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A Hoverbike? A Hoverbike. Really.

    3 minute read

    Ever since man began walking the earth… he has concluded that this pedestrian form of transport is simply insufficient for his desires; which is why he has always yearned to fly. Over the years, he has used his ingenuity and inventiveness to design flying machines. It began with balloons and progressed to crude airplanes. Eventually, jet airliners and personal aircraft became commonplace, as were other types of assisted flight, like hang gliding and parasailing.

    HoverbikeWe bet you’ve dreamed about doing this at LEAST once.

    Still, man has always yearned for a type of flying machine that he could store in his garage and launch right from his own property. Well, he may get his wish in the next few years with the emergence of… the hoverbike.

    Introducing: The Aerofex Aero-X Hoverbike

    That’s right. A “bike” that hovers and moves forward through air instead of on the ground. Cross your fingers, because it may be coming soon to a garage near you.

    The extraordinary invention was created by Aerofex, a California firm that began testing a prototype about two years ago. It’s called the Aero-X, and it uses hovercraft-style ducted rotors to move through the air. Not surprisingly, Aerofex received a flood of emails from people who wanted to buy one of their very own Aero-Xes. So recently, company officials announced that they would begin accepting deposits of $5,000 from people who wanted to reserve their Aero-X to be delivered to them (hopefully) in 2017.

    The total retail price? $85,000. Not bad for a personal flying machine, huh? You can get a glimpse of what it looks like here.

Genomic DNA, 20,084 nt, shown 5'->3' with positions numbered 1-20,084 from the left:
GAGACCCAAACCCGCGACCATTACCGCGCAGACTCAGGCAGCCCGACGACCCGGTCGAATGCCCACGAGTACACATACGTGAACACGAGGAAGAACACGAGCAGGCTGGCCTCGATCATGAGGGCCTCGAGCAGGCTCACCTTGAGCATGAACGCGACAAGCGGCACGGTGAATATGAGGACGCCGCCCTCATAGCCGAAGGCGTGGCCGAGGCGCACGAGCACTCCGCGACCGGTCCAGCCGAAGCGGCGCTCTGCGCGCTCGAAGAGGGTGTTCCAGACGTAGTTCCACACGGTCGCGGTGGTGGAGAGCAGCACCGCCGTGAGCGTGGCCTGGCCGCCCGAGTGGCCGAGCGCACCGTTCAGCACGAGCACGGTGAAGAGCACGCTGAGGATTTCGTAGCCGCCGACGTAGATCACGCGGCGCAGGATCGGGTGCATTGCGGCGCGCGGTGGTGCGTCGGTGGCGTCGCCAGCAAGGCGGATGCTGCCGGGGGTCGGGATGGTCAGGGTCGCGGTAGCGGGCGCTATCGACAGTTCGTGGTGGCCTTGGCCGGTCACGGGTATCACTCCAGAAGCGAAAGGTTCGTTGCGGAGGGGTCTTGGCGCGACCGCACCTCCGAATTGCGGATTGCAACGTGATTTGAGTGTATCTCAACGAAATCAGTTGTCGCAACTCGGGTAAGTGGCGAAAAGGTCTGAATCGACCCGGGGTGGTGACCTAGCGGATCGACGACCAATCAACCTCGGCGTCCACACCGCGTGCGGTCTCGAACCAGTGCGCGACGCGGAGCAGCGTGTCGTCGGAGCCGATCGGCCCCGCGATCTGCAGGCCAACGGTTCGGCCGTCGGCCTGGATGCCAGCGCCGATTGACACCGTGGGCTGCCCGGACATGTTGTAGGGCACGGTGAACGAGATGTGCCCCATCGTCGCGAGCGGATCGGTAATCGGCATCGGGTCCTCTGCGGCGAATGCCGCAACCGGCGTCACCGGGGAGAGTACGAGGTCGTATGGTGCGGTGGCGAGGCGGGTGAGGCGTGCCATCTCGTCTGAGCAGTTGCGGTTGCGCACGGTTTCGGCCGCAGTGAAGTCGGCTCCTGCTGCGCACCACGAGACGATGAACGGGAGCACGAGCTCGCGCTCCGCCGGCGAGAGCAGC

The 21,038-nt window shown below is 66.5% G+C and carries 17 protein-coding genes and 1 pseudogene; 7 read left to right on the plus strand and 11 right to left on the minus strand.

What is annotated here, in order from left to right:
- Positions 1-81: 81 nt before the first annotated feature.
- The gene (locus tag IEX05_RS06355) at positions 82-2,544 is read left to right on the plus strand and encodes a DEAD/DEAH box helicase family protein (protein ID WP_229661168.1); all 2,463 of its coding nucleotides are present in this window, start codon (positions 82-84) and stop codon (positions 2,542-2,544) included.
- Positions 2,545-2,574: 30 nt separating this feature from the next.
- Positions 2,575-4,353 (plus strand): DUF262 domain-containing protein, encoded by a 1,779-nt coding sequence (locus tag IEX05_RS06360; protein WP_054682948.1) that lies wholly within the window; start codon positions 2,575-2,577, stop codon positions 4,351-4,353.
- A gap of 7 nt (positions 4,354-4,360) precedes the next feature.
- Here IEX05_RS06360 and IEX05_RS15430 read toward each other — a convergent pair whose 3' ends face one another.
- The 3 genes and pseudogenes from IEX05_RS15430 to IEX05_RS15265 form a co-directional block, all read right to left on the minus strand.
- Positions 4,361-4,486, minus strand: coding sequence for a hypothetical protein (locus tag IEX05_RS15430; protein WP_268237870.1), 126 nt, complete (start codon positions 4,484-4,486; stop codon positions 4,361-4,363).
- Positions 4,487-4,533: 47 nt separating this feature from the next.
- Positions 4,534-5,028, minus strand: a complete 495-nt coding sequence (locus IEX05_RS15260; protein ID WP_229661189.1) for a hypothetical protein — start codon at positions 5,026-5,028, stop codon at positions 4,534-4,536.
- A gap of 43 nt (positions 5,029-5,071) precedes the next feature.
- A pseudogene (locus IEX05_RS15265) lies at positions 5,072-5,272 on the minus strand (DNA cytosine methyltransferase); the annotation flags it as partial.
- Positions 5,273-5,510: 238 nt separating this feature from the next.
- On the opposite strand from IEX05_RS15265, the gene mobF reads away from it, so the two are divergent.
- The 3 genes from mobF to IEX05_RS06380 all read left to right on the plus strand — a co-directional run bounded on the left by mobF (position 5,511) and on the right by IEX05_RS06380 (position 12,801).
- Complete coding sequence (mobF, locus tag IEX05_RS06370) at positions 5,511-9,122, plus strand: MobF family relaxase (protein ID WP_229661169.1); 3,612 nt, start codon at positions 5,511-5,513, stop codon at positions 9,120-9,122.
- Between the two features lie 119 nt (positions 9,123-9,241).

Aerofex engineers say the hoverbike is capable of forward speeds of almost 45 miles per hour and can hover up to about 12 feet off the ground. The height is important, because anything higher than that might subject owners of the Aero-X to a piloting license requirement. But after consulting with the Federal Aviation Administration, Aerofex officials say that placing a 12-foot “ceiling” on the hoverbike would avoid that issue.

    HoverbikeUntil the Aero-X, this was the closest thing to a hoverbike you could buy.

     Truly a Masterpiece of Engineering

    As you might imagine, the hoverbike wasn’t created overnight; Aerofex engineers had to solve a host of different problems in order to make the Aero-X functional, responsive, and safe. One of the most prominent is the coupling effect, which is found in helicopters that propels the aircraft leftward when the pilot pitches forward. Chopper pilots make the adjustments themselves, and hoverbike riders will be able to do the same with handlebar grips and leaning – much like motorcyclists do.

    In addition, engineers wanted to account for sudden gusts of wind causing operation problems, so they turned to drone technology for help. Many of today’s quadcopter drones have smartphone chips which contain accelerometers and gyroscopes that can automatically adjust for wind. Aerofex engineers took this approach to design the hoverbike to compensate for wind gusts without the rider having to worry about it.

    The Future of the Hoverbike

    Aerofex officials have repeatedly said that they won’t sell hoverbikes commercially if they aren’t safe to ride for the average layman. And they stress that the Aero-X is not suited for urban settings, but instead should only be flown in wide open spaces. However, if their further testing stays on schedule, America could start seeing “hoverbikers” sometime in the next few years.

    It remains to be seen how much auto insurance costs will be for these nifty flying machines. But if you want affordable auto insurance coverage for your current terrestrial vehicle, contact Auto Insurance Specialists today by visiting the AIS Web site or by calling (888) 772-4247.

    HoverbikeOkay – if a flying machine looked like THAT, very few men would actually buy it.

    Written by Chris Martin

    The information in this article was obtained from various sources. This content is offered for educational purposes only and does not represent contractual agreements, nor is it intended to replace manuals or instructions provided by the manufacturer or the advice of a qualified professional. The definitions, terms and coverage in a given policy may be different than those suggested here and such policy will be governed by the language contained therein. No warranty or appropriateness for a specific purpose is expressed or implied.